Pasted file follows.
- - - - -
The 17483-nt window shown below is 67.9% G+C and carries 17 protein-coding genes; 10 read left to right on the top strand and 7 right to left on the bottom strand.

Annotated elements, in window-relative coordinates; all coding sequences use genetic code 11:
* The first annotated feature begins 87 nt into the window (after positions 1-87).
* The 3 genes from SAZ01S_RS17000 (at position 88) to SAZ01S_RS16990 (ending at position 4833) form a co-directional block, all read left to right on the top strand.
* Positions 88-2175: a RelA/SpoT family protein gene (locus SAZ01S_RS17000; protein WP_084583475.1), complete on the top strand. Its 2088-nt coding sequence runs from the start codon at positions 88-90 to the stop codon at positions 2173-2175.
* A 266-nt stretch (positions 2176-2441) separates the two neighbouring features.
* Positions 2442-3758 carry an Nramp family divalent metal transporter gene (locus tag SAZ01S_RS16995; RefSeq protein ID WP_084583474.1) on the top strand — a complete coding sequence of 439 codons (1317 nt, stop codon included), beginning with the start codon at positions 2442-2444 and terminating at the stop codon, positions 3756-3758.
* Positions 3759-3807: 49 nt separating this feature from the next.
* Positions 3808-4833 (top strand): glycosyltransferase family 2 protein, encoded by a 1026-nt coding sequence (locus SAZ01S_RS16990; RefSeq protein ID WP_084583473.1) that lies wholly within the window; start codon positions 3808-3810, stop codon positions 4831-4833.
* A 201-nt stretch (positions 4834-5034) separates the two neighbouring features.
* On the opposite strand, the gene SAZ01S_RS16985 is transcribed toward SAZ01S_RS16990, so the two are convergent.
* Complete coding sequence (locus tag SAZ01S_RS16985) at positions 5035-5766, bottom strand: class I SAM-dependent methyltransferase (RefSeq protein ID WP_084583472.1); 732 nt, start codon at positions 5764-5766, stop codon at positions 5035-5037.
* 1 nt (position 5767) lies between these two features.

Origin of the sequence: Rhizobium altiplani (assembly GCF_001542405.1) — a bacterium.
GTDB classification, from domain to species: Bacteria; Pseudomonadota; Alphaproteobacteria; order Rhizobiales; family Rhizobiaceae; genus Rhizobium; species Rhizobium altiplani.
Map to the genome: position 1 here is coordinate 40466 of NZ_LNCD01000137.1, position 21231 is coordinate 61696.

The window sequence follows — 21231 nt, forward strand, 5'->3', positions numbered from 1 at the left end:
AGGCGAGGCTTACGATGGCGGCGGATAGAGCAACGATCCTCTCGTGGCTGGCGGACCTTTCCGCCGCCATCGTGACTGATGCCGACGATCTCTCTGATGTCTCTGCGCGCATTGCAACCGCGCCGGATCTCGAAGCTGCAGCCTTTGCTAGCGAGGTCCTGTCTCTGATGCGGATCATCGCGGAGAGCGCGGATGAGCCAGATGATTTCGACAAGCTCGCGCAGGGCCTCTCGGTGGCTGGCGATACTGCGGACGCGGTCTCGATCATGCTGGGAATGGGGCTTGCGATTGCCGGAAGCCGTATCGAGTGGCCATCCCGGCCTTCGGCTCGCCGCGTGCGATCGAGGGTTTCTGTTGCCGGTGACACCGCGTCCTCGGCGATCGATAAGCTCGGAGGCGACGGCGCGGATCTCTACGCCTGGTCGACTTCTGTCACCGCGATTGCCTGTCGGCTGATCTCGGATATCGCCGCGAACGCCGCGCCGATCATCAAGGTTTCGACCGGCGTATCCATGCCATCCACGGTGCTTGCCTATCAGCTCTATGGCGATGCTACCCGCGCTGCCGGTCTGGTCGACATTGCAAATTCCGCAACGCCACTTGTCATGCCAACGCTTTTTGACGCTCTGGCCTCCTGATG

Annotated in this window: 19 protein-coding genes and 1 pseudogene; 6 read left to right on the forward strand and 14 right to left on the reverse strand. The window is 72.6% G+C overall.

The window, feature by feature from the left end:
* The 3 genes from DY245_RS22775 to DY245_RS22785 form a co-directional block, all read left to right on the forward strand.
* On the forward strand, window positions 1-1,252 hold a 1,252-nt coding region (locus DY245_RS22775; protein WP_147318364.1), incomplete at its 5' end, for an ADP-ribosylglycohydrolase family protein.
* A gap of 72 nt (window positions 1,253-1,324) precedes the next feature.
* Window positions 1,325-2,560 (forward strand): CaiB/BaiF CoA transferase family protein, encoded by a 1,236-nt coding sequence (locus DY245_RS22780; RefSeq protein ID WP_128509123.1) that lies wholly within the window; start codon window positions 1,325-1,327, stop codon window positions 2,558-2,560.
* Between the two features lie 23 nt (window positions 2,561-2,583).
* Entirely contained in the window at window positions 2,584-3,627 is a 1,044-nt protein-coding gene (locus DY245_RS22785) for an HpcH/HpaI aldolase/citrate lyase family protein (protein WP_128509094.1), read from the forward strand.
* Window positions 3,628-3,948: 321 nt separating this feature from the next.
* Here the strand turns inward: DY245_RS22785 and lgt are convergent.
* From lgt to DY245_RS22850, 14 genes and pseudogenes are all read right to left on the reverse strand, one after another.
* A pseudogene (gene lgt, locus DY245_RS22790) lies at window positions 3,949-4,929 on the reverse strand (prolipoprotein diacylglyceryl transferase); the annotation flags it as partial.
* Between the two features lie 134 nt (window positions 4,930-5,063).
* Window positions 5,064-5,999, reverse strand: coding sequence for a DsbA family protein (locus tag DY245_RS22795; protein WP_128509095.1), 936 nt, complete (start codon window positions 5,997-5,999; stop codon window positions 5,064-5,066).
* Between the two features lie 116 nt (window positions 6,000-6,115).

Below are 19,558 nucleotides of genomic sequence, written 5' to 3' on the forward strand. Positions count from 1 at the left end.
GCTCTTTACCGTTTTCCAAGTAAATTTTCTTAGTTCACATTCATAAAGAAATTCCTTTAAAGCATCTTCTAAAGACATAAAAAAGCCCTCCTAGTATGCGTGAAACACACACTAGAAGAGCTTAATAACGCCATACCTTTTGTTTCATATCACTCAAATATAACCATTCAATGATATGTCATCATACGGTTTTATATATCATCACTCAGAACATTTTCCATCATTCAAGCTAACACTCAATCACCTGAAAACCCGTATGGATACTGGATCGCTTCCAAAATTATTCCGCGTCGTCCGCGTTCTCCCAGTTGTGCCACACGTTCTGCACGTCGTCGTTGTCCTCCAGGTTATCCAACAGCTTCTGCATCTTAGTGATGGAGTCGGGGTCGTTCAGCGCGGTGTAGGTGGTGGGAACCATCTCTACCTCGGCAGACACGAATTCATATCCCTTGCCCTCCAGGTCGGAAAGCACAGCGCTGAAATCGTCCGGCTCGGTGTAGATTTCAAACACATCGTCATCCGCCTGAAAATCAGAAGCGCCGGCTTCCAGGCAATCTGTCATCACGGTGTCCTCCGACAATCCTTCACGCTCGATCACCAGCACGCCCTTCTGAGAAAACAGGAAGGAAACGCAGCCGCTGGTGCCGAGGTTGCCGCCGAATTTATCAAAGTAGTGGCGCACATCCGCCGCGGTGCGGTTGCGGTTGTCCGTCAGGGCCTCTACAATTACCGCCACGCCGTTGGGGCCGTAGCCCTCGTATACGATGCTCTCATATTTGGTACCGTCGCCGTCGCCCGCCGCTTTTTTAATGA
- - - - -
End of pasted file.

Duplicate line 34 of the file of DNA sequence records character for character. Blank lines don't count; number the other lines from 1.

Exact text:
Below are 19,558 nucleotides of genomic sequence, written 5' to 3' on the forward strand. Positions count from 1 at the left end.